Why the Cybersecurity Industry Is Obsessed With AI Right Now – CNET

From deepfakes to disinformation, this year's annual San Francisco gathering of cybersecurity professionals is focused almost entirely on artificial intelligence.
AI is the talk of the RSA Conference.
From the hundreds of panels and talks to the often quirky expo floor displays, artificial intelligence and its potential impact on the cybersecurity industry is the topic of choice at this year's RSA Conference in San Francisco.
Tens of thousands of data security professionals, business moguls, educators, government leaders, privacy advocates and others descended on the city's Moscone Center to check out the latest in cybersecurity tech and trends. About 650 people are slated to speak during more than 400 panels, talks and other sessions before it wraps Thursday afternoon.
Here's a look at what's going on right now:
May 6, 2024 at 3:55 p.m. PT
Secretary of State Antony Blinken speaks at the RSA Conference Monday in San Francisco.
As the distinction between the digital and physical worlds continues to erode, the role of technology and its security is becoming an increasingly critical part of global diplomacy, Secretary of State Antony Blinken said.
"Security, stability and prosperity are no longer solely analog matters," Blinken said during his RSA Conference keynote, adding that the choices that security professionals make today "will reverberate for generations."
In a wide-ranging address, Blinken spoke about the need for the US to be a leader in everything from semiconductor production and training a high-tech workforce to setting development rules for cutting-edge technologies like AI and quantum computing.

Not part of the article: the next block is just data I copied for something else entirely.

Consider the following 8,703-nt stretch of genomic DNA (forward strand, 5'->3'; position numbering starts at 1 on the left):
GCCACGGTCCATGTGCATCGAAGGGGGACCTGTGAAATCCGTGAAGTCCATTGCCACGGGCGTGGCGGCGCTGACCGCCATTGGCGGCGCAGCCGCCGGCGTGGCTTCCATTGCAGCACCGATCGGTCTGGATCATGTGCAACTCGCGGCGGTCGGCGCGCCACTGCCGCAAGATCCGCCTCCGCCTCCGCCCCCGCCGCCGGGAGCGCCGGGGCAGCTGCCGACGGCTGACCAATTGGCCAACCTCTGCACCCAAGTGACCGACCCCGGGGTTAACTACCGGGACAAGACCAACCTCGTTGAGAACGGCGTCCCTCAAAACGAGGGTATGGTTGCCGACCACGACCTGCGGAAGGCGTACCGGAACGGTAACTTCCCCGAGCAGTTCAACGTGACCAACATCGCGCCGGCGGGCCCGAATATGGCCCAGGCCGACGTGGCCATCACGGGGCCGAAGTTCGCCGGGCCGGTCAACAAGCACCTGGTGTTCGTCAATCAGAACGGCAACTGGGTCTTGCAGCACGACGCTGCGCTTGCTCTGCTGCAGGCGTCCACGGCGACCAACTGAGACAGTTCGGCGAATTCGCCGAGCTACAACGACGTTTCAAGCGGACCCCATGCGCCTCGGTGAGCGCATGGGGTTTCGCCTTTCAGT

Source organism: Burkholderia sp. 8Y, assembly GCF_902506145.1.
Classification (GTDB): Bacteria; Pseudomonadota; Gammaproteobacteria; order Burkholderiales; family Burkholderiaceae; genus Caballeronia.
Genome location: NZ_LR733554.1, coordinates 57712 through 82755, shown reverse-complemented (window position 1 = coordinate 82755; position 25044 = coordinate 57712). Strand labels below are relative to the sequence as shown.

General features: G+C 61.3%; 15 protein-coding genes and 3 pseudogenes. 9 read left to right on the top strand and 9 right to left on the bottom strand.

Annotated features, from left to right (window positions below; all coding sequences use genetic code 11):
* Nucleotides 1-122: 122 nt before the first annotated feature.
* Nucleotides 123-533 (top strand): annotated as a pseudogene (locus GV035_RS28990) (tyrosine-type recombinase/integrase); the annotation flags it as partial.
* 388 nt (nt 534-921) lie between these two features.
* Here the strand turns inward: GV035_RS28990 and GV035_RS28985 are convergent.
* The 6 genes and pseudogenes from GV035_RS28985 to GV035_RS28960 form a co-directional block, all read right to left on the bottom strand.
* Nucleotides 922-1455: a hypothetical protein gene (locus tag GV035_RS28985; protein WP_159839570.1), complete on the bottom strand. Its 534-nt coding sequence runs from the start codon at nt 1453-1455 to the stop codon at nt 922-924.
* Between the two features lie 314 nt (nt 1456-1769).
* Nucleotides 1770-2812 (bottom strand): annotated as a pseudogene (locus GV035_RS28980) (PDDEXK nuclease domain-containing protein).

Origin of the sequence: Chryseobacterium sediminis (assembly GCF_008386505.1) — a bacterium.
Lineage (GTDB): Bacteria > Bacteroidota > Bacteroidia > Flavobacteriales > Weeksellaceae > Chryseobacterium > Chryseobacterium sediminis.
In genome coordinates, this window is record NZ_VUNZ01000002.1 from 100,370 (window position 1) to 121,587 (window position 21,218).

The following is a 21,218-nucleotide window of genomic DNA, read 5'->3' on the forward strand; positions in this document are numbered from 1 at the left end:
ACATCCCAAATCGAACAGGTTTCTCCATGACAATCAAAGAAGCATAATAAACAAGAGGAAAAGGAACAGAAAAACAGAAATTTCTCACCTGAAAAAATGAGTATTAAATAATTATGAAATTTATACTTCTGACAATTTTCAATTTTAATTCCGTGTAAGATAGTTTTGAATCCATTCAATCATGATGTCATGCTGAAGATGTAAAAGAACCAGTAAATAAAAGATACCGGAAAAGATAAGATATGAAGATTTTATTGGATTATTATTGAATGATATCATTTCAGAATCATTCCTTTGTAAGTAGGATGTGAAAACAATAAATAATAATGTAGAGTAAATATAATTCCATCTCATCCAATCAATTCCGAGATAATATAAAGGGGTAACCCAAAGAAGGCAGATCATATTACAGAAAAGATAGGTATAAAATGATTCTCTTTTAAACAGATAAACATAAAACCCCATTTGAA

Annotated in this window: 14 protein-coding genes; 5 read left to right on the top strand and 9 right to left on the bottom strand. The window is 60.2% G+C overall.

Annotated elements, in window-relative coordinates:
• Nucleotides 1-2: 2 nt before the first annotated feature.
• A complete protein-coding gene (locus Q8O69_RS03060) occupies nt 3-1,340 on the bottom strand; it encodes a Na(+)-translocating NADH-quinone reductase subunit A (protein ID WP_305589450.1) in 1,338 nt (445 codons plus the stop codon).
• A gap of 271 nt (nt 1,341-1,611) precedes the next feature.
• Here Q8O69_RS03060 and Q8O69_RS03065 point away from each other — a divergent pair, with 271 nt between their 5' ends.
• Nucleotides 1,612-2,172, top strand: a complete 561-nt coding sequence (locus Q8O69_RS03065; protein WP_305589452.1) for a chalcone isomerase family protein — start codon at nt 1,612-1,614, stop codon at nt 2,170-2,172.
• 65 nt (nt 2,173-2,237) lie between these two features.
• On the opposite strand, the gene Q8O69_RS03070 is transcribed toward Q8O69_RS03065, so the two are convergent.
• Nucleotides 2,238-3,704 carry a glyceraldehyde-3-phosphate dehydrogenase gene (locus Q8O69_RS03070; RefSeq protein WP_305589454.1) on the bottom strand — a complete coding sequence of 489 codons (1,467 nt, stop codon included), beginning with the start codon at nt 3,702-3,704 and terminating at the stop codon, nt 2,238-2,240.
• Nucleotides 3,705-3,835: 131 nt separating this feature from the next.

He noted that if a potentially dangerous technology like genomic surveillance were to be dominated by America's rivals, its abuse could become commonplace, causing irreversible damage.
Blinken also said that the furthering and protection of democracy around the world will continue to hinge on the involvement of American tech companies, especially those in the security industry. He pointed to the help given to Ukraine by many US companies in hardening their networks and bolstering their communications ahead of and after Russia's invasion of the country.
May 6, 2024 at 3 p.m. PT
Monday's afternoon keynotes kicked off with a surprise appearance by actor Matthew Broderick, who notably played a teenage hacker in the 1980s cult classic WarGames. 
Broderick said that the plot of the movie, in which his character accidentally hacked into a military supercomputer while searching for new video games, might seem ridiculous to today's security experts, but it prompted then-President Ronald Reagan to call together members of his cabinet, Congress and the chairman of the Joint Chiefs of Staff to talk about whether something like that could actually happen.
What Reagan discovered was that the problem was much worse than that, Broderick said. And, eventually, Reagan's interest in the film is credited with helping enact the first presidential directive on computer security. 
We'll be updating this story with more coverage from RSA throughout the week.
Editors' note: CNET used an AI engine to help create several dozen stories, which are labeled accordingly. The note you're reading is attached to articles that deal substantively with the topic of AI but are created entirely by our expert editors and writers. For more, see our AI policy.


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